The Flu Could Come Roaring Back This Fall. Here’s Why

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The Flu Could Come Roaring Back This Fall. Here’s Why

The flu is unpredictable. The best way to protect yourself and others in your community is to get vaccinated against influenza, expert panelists empha

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  • The flu is unpredictable. The best way to protect yourself and others in your community is to get vaccinated against influenza, expert panelists emphasized during a recent event.
  • Last flu season, very few people became sick with the flu due to masking and physical distancing.
  • This means fewer people will have immunity to flu strains this flu season.

Experts are warning that this flu season could be a bad one.

One reason is there was historically low flu activity reported in the United States throughout the 2020-21 flu season, so there’s likely lower-than-usual population immunity against influenza.

The National Foundation for Infectious Diseases (NFID) hosted a news conference today highlighting the need to get vaccinated against influenza and pneumococcal disease before a potentially severe 2021-22 influenza season.

The flu is unpredictable. The best way to protect yourself and others in your community is to get vaccinated against influenza, the panelists emphasized during the event.

Coupled with the fact that many U.S. states have relaxed COVID-19 mitigation measures like mask wearing and physical distancing, health experts suspect to see a significant increase in flu cases this year than last year.

The conference was moderated by Dr. William Schaffner, the NFID medical director. He and conference panelists stressed the importance of getting an annual flu vaccine.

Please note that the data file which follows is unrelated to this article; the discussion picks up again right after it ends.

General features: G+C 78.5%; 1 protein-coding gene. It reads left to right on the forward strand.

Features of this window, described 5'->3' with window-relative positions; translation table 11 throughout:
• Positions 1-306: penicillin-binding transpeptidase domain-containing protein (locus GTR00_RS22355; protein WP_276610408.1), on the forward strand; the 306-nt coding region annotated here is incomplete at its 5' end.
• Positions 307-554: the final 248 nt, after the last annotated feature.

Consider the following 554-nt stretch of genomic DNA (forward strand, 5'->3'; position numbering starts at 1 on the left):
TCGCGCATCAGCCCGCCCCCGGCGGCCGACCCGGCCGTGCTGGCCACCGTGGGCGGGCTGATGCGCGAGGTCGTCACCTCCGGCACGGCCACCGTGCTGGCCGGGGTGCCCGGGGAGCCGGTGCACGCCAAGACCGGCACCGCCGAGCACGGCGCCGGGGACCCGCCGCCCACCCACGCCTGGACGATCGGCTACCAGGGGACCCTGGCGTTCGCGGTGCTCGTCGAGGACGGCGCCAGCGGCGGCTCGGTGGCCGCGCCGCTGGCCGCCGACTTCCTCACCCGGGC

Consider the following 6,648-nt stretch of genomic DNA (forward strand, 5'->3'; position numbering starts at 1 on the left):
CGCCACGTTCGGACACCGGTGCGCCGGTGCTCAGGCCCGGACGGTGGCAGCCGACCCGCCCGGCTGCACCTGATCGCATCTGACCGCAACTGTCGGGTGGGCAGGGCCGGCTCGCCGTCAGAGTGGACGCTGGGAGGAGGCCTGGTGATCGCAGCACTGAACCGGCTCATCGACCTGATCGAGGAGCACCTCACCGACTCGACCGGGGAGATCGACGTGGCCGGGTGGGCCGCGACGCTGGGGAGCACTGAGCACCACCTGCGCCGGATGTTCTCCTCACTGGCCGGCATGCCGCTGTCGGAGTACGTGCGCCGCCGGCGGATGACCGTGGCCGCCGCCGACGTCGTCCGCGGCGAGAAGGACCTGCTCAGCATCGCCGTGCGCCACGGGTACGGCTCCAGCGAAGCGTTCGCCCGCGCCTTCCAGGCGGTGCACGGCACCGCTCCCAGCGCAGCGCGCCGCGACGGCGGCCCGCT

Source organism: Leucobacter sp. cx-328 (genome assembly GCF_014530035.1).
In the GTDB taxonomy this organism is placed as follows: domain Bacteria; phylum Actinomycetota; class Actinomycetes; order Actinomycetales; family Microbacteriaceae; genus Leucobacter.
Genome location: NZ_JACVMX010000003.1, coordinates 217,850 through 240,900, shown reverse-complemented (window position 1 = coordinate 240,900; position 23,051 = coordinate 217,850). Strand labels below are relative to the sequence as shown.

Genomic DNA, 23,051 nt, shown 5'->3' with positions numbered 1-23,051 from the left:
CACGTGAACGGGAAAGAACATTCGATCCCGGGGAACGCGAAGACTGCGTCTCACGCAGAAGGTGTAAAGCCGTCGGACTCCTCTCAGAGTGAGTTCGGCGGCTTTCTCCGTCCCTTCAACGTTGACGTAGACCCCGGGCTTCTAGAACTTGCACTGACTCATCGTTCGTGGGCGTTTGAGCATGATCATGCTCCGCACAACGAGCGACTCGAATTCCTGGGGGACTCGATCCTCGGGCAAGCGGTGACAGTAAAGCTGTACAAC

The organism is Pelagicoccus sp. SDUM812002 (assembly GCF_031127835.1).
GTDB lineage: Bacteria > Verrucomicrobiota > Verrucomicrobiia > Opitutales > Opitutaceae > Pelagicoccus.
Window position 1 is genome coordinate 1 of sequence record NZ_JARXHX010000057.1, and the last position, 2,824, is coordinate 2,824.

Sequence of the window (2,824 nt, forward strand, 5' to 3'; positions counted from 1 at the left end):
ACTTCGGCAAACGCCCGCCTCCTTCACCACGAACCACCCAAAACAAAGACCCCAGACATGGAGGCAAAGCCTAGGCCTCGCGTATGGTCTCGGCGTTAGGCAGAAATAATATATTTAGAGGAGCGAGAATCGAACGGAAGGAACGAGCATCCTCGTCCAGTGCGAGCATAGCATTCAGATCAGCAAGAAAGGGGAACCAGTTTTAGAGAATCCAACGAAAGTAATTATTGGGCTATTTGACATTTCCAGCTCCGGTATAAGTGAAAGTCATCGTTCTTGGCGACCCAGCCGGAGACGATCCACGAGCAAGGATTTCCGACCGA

A recent survey conducted by the NFID found that 44 percent of U.S. adults are unsure or do not plan to get vaccinated against the flu this season.

The survey also found that 1 in 4 high-risk adults do not plan on getting vaccinated. Many in this group think the shot doesn’t work well, or it’s not necessary since they never get the flu.

Flu vaccines do work, though effectiveness varies from season to season depending on circulating flu strains. The shot does a good job of keeping people out of the hospital, Schaffner said.

“Even in cases where flu vaccination does not prevent infection completely, it can reduce the duration and severity of illness and prevent serious complications, including hospitalization and death,” Schaffner said.

This shot is especially important in high-risk populations, including children under 5, adults 65 and older, people with underlying health conditions, and pregnant people.

Everyone ages 6 months and older should get vaccinated against flu.

Schaffner also spoke to the need to get vaccinated against pneumococcal disease, a serious complication of influenza.

Ask your doctor about the pneumococcal shot, as many older and at-risk adults are eligible for the vaccine but are unaware of the disease.

Dr. Rochelle P. Walensky, director of the Centers for Disease Control and Prevention (CDC), joined the conference as the keynote speaker.

According to Walensky, flu activity is currently low, but we’ve already seen the return of other seasonal respiratory viruses, like respiratory syncytial virus (RSV).

“As COVID vaccination coverage continues to increase and prevention measures are relaxed in some areas, we are preparing for the return of the flu this season,” Walensky said.

Due to last year’s mild flu season, there’s likely less population immunity, which could set the country up for a severe flu season.

“It’s doubly important this year that we build up immunity,” Walensky said, adding that now is the time to get the flu vaccine.

Last flu season, 52 percent of the population was vaccinated against the flu, and we are trending similarly this season.

During the flu season that started in 2019, 119 flu-related deaths among children were reported to the CDC — a record number for a single season, Walensky said.